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August 2, 2010 | by  | in Features | [ssba]

The Absence of Hope: Reconstructing Haiti

Salient feature writer Paul Comrie-Thomson takes a look at the relief efforts and aid failures in Haiti, six months after the devastating 7.0 magnitude earthquake struck.

The Caribbean nation of Haiti was rocked on Tuesday 12 January this year by a devastating 7.0 magnitude earthquake, centred just 25 kilometres west of the impoverished nation’s capital Port-au-Prince.

The quake has directly affected an estimated three million people. 230,000 died, 300,000 were injured, and one million were made homeless, according to reports by the Haitian Government—though some experts question the validity of these figures.

Television and newspaper reports worldwide were rife with images of the tragedy. Thousands upon thousands of bodies lined Haiti’s rubble-strewn streets, as a result of overwhelmed morgues. Injured survivors were receiving treatment outdoors in the searing heat, with inadequate medical supplies, due to the fact that all hospitals, as well as three Médicins Sans Frontièrs (Doctors Without Borders) facilities had been destroyed.

Unharmed survivors were sleeping on the pavement, in cars, or in makeshift structures—they refused to re-enter buildings out of fear that these remaining structures would collapse in an aftershock. Low construction standards in Haiti meant that buildings left standing had more than likely been structurally compromised in the earthquake.

The response to the disaster was swift, but considerable difficulties were faced due to the tattered state of Haiti’s infrastructure. A damaged control tower restricted the efficiency of flight operations, but it did not stop the Toussaint L’Ouverture International Airport from being used altogether. The capital’s seaport on the other hand was destroyed, rendering the harbour out of action for the initial relief efforts. Most significantly, the sheer amount of rubble littering the streets of Port-au-Prince hindered the delivery and distribution of vital aid. US Secretary of Defence Robert Gates initially ruled air drops too risky without the proper distribution structures implemented on the ground. Gates’ decision was subsequently overturned, and aid was parachuted in to desperate survivors in inaccessible parts of the devastated city.

On top of the immediate efforts made by both military and official personnel to send help and shipments of food and medical supplies, across the world states, multilateral banks and non-governmental organisations (NGOs) were quick to commit huge sums of money for emergency aid and the long-term reconstruction of Haiti. Aid contributions included US$474 million from the European Union, US$210 million from Brazil, US$131.5 million from Canada and US$100 million from the United States, among a plethora of smaller donations amounting to a staggering US$10 billion. More than six months on, however, this commendable response has largely failed to assist in Haiti’s ongoing recovery from the earthquake.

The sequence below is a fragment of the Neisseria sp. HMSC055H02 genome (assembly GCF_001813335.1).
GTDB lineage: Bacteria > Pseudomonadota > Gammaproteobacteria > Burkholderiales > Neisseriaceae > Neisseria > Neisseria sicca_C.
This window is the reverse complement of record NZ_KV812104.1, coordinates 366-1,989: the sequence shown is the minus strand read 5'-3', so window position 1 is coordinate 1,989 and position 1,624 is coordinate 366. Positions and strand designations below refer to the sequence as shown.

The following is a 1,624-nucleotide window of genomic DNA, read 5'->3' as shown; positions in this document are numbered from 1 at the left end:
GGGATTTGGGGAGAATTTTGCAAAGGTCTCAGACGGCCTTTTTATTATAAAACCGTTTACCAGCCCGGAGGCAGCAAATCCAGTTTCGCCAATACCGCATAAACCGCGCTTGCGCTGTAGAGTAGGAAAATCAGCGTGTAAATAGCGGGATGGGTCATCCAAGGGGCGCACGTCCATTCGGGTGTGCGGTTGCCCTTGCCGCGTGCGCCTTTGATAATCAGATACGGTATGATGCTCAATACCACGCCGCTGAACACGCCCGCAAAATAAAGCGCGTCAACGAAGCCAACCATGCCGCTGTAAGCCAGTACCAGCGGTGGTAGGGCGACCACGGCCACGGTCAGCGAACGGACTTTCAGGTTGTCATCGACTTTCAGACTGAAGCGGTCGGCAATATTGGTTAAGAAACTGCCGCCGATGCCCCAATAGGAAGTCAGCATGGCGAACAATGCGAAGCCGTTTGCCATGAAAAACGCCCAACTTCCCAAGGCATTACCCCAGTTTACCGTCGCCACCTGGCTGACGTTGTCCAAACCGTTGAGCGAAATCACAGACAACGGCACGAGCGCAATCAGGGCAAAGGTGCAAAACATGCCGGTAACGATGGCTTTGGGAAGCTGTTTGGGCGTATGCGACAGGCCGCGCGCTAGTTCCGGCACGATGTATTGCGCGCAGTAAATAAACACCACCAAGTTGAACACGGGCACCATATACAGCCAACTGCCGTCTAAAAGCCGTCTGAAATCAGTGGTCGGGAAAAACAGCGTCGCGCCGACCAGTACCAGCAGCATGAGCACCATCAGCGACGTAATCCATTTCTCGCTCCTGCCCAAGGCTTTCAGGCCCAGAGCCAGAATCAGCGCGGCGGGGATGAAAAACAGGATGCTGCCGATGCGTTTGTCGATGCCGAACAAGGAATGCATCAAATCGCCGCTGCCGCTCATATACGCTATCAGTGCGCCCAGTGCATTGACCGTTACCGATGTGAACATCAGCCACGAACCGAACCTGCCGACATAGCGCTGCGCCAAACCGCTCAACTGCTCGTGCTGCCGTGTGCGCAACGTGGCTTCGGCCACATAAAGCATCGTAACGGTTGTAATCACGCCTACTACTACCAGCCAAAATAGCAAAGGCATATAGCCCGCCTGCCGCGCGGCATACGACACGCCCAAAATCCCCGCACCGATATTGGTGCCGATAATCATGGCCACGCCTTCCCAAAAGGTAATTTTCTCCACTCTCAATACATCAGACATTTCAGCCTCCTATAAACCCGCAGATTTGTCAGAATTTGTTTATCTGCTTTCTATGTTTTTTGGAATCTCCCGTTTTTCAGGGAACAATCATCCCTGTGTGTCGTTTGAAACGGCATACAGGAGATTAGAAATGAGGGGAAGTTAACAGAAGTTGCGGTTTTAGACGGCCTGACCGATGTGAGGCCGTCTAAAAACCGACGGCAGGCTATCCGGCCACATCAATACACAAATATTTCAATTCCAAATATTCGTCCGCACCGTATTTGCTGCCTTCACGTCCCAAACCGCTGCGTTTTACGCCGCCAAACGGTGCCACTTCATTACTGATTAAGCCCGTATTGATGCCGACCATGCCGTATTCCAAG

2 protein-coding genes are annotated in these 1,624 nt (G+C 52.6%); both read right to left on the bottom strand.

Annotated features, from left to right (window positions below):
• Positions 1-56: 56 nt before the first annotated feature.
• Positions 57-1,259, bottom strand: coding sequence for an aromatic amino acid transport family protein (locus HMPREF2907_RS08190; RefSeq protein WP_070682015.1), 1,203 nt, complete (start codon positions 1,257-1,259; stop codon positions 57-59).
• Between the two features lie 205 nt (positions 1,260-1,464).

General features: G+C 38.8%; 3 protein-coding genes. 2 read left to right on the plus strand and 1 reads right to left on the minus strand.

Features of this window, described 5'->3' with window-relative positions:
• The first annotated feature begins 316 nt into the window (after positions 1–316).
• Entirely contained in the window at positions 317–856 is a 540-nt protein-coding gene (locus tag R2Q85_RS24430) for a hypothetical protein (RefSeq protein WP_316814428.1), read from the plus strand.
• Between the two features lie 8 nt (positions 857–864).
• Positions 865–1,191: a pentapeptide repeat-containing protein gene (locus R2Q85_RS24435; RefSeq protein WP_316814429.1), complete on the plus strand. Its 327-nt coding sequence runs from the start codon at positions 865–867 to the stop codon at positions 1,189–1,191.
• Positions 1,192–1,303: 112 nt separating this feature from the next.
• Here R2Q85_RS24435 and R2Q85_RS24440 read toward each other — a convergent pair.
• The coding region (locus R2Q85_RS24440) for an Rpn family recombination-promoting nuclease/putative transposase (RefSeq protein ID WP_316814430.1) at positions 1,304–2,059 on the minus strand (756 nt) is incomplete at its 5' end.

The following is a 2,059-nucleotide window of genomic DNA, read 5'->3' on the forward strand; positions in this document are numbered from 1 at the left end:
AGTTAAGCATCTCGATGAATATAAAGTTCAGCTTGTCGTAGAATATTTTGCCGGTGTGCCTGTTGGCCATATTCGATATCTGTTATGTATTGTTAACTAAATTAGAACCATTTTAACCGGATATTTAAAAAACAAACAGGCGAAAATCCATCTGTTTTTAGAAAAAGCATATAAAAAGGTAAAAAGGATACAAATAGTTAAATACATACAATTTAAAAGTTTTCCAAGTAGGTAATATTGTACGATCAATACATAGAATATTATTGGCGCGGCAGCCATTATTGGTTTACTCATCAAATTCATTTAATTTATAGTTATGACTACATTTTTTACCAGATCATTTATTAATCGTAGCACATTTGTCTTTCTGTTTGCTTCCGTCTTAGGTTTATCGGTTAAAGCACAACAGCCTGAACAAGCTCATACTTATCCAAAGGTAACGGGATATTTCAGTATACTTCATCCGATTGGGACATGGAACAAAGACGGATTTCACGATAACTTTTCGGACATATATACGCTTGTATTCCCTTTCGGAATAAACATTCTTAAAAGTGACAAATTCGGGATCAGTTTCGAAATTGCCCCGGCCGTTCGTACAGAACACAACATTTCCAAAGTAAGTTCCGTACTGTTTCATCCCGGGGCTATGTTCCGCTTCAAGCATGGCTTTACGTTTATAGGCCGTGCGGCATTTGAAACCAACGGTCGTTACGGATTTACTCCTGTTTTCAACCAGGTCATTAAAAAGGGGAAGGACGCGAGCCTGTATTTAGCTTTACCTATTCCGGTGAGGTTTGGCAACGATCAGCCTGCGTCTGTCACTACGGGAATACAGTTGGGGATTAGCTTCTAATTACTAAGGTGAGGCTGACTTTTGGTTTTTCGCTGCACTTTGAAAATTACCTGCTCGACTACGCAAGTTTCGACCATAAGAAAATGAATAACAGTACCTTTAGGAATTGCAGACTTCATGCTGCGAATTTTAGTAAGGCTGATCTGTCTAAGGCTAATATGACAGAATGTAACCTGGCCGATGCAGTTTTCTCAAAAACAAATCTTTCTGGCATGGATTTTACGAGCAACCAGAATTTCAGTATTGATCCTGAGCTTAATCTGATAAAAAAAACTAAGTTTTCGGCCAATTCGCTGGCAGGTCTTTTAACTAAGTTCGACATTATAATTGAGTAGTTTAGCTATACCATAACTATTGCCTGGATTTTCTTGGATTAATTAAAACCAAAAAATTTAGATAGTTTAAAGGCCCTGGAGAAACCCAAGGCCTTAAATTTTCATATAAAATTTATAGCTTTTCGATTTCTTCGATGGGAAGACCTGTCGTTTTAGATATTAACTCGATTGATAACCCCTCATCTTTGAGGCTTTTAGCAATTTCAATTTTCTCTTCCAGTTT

Failing Aid

On 31 March a UN Aid Conference saw $5.3 billion pledged in relief payments. The payments would be made to a World Bank fund managed by the Interim Haiti Recovery Commission (CIRH). Payments would be distributed over an 18-month period. As it currently stands, a relatively insignificant 10 per cent of those payments have actually found their way into the fund.

Further to this, only 2 per cent of the $5.3 billion has actually been spent to directly help Haiti in reconstruction. Scoop columnist Gordon Campbell points out that the problem doesn’t end with state-pledged aid either.

“Much the same thing has happened to the money donated for emergency aid by millions of people worldwide to international aid NGOs to help relieve the suffering. Reportedly, only about 25 per cent of that money has been spent.”

Dr Megan MacKenzie, a lecturer in Victoria University’s International Relations programme, speculates that there are a number of reasons for these failures in the delivery of funds. She makes particular note of the media’s role, and consequent failure, in ensuring the issues continue to remain in the public’s consciousness.

“I think the media has a role in how long people pay attention to a particular issue, and I think there was so much attention—and rightly so—when the earthquake happened. Then several weeks on, that attention shifts, in some cases justifiably, to what else is going in the world. But that attention shift also means that peoples’ attention changes, so individuals shift their attention, and governments as well. They don’t feel that urge, or don’t feel like this is the top thing to be dedicating their budget to. So I think the way certain events are portrayed in the media, and peoples’ demand for that sort of immediacy, has something to do with that.”

Dr MacKenzie continues, pointing out that in addition to the role of the media, “in some ways there is also an underestimation in how much time and resources are involved in a lot of different disasters”. She comments that this is common scenario in both post-disaster and post-conflict scenarios.

“There is often this idea that there is a year or two transition and you need an immediate reaction and then things move forward naturally, but actually, as research has shown—rebuilding institutions and rebuilding infrastructure just takes so much time and resources, so I think there is maybe a sort of incongruence between what people think is required and what actually is, in terms of resources and time required.”

Ngos and the Cirh: Acronymic Failures

It has been suggested that the CIRH and its 26 directors—13 of which are representatives of the donor nations as well as multilateral banks such as the International Monetary Fund (IMF), the World Bank, and the Inter-American Development Bank—could be one of the key problems behind the failure in delivering funding, preventing reconstruction from beginning.

Naomi Klein’s book The Shock Doctrine is critical of institutions such as the IMF and World Bank. Klein explains in detail the lasting damage these institutions can have on countries that require urgent loans. Klein points out that these payments often come burdened with interest rates, and are conditional on the government in question following neoliberal economic policies. Such policies more often than not undermine the country’s ability to make a full recovery.

However, Dr MacKenzie says, “I think with Haiti, the western powers can’t really exploit much more out of the country.” She raises an important point, relating to the problems faced when these multilateral agencies head reconstruction efforts.